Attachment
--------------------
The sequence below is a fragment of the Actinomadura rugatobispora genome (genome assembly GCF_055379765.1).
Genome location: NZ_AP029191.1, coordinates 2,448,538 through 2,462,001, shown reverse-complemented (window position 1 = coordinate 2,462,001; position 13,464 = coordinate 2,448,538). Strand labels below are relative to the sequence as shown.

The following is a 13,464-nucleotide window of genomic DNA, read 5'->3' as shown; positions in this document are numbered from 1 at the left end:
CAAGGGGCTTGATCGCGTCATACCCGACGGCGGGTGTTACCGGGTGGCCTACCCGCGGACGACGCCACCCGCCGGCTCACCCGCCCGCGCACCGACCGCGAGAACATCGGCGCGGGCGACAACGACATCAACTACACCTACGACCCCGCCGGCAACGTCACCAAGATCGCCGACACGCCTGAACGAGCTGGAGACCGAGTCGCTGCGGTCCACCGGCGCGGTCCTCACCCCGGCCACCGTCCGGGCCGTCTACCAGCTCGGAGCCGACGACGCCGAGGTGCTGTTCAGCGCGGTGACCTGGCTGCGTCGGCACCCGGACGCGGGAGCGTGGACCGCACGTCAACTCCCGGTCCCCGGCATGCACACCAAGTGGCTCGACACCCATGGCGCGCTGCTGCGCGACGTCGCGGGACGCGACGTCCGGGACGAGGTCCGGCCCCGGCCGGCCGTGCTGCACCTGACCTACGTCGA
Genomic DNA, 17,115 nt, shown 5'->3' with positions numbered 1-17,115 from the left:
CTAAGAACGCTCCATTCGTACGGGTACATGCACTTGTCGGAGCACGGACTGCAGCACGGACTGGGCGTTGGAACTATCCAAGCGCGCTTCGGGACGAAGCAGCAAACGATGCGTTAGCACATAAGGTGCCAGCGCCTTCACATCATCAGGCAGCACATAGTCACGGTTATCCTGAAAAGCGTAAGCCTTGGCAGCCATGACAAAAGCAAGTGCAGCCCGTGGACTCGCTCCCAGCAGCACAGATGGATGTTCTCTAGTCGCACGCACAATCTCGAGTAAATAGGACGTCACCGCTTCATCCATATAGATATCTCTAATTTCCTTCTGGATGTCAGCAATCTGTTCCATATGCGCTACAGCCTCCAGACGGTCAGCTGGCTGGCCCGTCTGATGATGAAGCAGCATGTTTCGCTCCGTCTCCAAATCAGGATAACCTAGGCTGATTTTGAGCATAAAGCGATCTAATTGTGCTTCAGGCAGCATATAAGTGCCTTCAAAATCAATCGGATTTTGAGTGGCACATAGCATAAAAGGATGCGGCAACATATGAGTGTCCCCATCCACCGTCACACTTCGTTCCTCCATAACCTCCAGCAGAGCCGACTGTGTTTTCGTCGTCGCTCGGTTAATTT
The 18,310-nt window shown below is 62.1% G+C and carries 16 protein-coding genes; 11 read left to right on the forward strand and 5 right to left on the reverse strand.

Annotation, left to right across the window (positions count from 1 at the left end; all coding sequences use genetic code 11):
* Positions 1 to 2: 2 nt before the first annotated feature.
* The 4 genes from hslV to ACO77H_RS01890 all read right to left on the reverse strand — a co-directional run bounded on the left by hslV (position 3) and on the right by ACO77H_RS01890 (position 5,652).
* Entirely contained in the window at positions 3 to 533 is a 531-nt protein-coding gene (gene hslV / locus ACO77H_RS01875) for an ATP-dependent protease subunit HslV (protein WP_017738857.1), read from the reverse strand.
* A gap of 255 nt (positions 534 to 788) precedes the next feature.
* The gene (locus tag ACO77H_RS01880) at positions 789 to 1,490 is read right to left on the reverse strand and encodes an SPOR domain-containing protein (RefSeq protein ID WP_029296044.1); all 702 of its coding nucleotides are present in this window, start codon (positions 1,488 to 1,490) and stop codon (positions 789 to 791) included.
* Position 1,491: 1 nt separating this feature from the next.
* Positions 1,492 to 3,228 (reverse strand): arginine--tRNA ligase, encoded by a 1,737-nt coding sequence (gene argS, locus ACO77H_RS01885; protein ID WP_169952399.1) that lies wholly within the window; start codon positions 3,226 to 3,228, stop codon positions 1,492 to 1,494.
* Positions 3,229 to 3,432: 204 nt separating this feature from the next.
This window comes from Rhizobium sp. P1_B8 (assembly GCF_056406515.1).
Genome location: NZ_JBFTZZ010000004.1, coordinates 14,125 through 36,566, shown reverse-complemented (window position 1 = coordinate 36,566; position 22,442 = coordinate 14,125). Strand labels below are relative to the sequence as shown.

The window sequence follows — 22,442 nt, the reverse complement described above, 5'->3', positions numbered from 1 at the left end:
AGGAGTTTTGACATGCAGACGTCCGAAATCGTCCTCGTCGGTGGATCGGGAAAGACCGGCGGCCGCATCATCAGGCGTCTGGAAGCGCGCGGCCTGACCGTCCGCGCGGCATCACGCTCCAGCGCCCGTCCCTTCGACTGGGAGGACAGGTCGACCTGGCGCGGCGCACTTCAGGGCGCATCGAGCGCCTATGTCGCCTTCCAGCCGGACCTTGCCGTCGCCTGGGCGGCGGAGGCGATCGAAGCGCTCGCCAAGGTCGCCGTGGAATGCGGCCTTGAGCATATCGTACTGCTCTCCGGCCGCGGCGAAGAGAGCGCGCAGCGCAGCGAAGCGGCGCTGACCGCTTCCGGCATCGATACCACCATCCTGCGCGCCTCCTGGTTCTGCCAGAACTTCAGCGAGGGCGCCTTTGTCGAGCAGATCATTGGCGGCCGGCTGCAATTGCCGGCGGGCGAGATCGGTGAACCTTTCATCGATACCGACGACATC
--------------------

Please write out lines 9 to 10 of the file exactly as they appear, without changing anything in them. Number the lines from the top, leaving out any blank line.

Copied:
* Positions 1 to 2: 2 nt before the first annotated feature.
* The 4 genes from hslV to ACO77H_RS01890 all read right to left on the reverse strand — a co-directional run bounded on the left by hslV (position 3) and on the right by ACO77H_RS01890 (position 5,652).